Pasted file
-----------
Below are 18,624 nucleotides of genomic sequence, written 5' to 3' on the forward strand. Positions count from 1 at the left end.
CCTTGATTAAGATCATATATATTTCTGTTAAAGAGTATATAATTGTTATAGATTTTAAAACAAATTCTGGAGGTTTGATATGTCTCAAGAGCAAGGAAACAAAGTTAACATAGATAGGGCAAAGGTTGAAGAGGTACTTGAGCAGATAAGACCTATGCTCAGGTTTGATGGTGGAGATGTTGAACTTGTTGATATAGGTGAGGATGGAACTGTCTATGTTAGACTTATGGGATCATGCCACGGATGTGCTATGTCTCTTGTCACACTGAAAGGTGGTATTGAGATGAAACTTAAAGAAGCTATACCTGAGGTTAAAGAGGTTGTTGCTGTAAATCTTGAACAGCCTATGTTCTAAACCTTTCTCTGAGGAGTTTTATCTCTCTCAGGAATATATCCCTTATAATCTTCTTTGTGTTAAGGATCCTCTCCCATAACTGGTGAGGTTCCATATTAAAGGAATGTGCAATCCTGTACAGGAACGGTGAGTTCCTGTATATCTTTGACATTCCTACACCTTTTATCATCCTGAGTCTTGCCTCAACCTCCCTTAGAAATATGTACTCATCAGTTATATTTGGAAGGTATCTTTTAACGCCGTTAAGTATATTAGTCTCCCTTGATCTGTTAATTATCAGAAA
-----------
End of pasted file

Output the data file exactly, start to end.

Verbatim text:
Below are 18,624 nucleotides of genomic sequence, written 5' to 3' on the forward strand. Positions count from 1 at the left end.
CCTTGATTAAGATCATATATATTTCTGTTAAAGAGTATATAATTGTTATAGATTTTAAAACAAATTCTGGAGGTTTGATATGTCTCAAGAGCAAGGAAACAAAGTTAACATAGATAGGGCAAAGGTTGAAGAGGTACTTGAGCAGATAAGACCTATGCTCAGGTTTGATGGTGGAGATGTTGAACTTGTTGATATAGGTGAGGATGGAACTGTCTATGTTAGACTTATGGGATCATGCCACGGATGTGCTATGTCTCTTGTCACACTGAAAGGTGGTATTGAGATGAAACTTAAAGAAGCTATACCTGAGGTTAAAGAGGTTGTTGCTGTAAATCTTGAACAGCCTATGTTCTAAACCTTTCTCTGAGGAGTTTTATCTCTCTCAGGAATATATCCCTTATAATCTTCTTTGTGTTAAGGATCCTCTCCCATAACTGGTGAGGTTCCATATTAAAGGAATGTGCAATCCTGTACAGGAACGGTGAGTTCCTGTATATCTTTGACATTCCTACACCTTTTATCATCCTGAGTCTTGCCTCAACCTCCCTTAGAAATATGTACTCATCAGTTATATTTGGAAGGTATCTTTTAACGCCGTTAAGTATATTAGTCTCCCTTGATCTGTTAATTATCAGAAA